“The donor of this item wants to set a minimum starting bid of $1500. What do you think? What starting bid would you recommend?”
It’s not uncommon for those new to benefit auctions to confuse the terms “starting bid” and “minimum bid.” Usually your donor is expressing “minimum bid,” meaning that he doesn’t want the item to sell for less than the amount he has stated.
Consignment items, for instance, almost always have minimum bids. The auctioneer cannot sell the consigned item for less than the minimum bid provided by the consignor.
But a minimum bid is not a starting bid.
To make this as simple as possible, here are my layman’s definitions:
- “Starting bid,” also called “opening bid”: the amount suggested by the auctioneer to open the bidding. If no bidders are interested in bidding at that amount, the auctioneer will drop the opening bid until a bid is received.
- Minimum bid, also called “reserve price”: The price at which an item can be sold. If the final bid does not reach the minimum bid, the item remains unsold. (In other words, the starting bid can be less than the minimum bid, but the item cannot be sold until it reaches the minimum bid.)
Auctioneers will joke that it doesn’t matter where bidding starts; it matters where it ends. And to a large degree, the science behind that is true. Research has shown that the lower the starting bid, the higher the final price.
You’ll raise more money if you open every item at a low amount versus whatever number you’re using now.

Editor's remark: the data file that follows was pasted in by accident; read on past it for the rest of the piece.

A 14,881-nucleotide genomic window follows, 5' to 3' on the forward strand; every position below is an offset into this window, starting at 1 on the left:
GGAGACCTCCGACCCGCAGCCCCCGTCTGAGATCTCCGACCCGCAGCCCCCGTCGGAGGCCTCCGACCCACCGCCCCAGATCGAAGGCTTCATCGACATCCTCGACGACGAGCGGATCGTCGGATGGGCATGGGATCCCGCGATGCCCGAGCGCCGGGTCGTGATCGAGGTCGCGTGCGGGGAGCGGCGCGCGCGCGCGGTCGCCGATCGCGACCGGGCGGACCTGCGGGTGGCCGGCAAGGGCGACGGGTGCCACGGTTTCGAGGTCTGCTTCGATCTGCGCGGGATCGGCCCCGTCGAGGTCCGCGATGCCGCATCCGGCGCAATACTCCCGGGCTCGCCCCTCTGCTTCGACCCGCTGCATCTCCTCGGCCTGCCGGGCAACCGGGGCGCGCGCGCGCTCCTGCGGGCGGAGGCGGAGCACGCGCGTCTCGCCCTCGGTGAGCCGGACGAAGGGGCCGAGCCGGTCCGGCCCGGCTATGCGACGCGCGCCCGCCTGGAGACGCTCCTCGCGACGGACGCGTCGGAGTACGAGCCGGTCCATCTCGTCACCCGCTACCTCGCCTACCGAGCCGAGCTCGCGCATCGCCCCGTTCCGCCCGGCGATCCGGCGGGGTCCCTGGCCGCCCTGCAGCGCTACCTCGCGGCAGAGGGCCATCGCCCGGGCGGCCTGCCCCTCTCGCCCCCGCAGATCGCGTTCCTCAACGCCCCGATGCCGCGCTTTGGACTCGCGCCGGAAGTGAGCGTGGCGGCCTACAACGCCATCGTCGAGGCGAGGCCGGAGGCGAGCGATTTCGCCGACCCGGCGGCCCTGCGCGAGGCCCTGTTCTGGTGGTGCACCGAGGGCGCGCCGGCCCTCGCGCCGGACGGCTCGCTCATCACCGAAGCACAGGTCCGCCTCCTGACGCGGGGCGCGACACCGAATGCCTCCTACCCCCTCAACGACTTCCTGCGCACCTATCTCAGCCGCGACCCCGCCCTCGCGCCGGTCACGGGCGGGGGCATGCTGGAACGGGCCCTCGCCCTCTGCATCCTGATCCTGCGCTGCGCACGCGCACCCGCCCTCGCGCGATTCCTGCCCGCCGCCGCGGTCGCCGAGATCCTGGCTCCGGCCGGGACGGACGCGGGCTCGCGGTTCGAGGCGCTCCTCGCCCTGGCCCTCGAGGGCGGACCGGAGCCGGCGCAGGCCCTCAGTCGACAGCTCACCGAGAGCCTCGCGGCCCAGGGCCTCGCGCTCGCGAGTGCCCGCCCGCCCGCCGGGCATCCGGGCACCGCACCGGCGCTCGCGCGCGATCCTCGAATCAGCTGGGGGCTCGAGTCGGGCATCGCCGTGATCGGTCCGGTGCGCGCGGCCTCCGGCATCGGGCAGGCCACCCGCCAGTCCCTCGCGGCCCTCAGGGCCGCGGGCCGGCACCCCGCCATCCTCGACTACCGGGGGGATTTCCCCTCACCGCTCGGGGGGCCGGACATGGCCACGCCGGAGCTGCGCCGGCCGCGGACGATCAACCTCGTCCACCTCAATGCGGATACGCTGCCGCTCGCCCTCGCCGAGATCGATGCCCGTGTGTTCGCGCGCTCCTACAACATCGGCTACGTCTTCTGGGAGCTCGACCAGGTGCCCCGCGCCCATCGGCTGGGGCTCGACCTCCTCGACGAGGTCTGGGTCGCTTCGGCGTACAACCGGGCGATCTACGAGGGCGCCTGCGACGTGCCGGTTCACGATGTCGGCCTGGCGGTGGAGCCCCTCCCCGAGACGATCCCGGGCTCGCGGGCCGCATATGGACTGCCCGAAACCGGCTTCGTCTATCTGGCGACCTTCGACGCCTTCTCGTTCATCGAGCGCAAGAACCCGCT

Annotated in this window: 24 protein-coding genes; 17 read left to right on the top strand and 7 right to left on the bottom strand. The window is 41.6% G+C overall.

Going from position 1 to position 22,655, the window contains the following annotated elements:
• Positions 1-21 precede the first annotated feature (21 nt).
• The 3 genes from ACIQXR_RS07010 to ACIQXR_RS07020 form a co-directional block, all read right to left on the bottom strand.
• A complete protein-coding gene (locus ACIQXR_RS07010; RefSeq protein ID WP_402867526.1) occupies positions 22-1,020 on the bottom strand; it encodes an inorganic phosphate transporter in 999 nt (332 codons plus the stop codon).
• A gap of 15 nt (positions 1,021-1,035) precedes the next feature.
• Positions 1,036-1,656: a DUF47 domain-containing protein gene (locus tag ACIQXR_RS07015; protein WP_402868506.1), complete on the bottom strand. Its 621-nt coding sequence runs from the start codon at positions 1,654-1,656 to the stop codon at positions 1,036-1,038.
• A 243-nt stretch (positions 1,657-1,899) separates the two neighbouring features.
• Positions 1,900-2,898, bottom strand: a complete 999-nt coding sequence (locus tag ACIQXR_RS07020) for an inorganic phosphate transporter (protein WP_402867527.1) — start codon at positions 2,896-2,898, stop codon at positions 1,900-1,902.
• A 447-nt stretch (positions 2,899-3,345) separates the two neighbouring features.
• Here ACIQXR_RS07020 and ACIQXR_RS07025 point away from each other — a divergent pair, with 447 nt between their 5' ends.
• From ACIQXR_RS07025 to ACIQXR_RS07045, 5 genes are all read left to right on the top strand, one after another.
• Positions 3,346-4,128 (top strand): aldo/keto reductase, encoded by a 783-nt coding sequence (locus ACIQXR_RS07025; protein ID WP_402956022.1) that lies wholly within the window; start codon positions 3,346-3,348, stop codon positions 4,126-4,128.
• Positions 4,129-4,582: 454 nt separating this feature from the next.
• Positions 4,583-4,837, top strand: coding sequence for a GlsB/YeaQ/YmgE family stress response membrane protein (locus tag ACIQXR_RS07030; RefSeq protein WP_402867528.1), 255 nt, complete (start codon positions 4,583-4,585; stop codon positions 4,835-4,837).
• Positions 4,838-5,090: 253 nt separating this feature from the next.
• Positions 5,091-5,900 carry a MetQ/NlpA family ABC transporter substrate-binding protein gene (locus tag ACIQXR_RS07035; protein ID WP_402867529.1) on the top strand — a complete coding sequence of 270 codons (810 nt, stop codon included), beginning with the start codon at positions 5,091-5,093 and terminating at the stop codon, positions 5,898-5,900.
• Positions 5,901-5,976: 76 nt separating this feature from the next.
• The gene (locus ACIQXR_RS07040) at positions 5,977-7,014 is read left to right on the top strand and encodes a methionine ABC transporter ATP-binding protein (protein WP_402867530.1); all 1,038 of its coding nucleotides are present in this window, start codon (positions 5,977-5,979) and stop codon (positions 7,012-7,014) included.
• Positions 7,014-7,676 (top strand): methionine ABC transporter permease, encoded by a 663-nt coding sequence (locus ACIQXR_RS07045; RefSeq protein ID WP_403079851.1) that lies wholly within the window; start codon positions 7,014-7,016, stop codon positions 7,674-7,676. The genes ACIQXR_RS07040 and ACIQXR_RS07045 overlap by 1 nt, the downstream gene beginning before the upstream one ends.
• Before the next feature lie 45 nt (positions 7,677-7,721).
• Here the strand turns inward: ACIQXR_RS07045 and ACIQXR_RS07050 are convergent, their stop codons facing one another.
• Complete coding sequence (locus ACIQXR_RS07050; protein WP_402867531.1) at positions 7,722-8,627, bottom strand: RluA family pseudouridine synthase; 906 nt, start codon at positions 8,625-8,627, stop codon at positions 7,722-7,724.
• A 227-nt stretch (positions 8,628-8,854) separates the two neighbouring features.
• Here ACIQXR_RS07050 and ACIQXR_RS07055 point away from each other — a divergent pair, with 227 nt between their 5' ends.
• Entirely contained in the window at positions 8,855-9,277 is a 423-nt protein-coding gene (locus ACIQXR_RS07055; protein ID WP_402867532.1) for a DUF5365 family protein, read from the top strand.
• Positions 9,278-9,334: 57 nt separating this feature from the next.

This is because auctions – silent, online, and live – are filled with psychological triggers. Understanding these triggers helps you raise more money.
When people raise their hand to participate in bidding, they become invested in the outcome. Once invested, these bidders become more reluctant to stop bidding.
Hence, the lower the starting bid, the more “investors” you will have in your item, and the higher the final price will be.
Isn’t that interesting?
Though this concept has been long taught in auctioneer school, it’s also been scientifically studied.
Professor Adam Galinsky of Northwestern University’s Kellogg School of Management studied eBay auctions. He found that starting an auction at a lower price almost always resulted in a higher sale price.
“Because you lower barriers to an auction, you get bidders to invest time and resources [in the auction],” Galinsky said. “They get trapped.” (Want more information on his research? Here’s an article.)
In other words, your bidder is on an emotional roller coaster, thinking, “I wasn’t all that interested in this trip to New Orleans. But jeesh, it was so cheap, I bid on it. And now that I’m bidding, I’m annoyed with that guy across the ballroom who is bidding against me. This is MY trip, not his!”
Lo and behold, the trip sells. People who were not even interested in going to New Orleans are now buying it.
Here’s the takeaway: When a donor starts to chat with you about an “opening bid,” get clarity. You might say, “I want to be sure I understand what you mean. You’re telling me that you don’t want your item to sell for LESS than $XXX, right?”
In my experience, that is what the donor is attempting to articulate. They don’t want their donation to sell for less than the number they’ve given you.
Don’t get bogged down in terminology with donors; it tends to confuse them. Instead, agree on what you’re trying to achieve (i.e. “I don’t want to sell this for less than $XXX.”). Once you’ve confirmed this, pass that information along to your auctioneer who can handle it seamlessly onsite.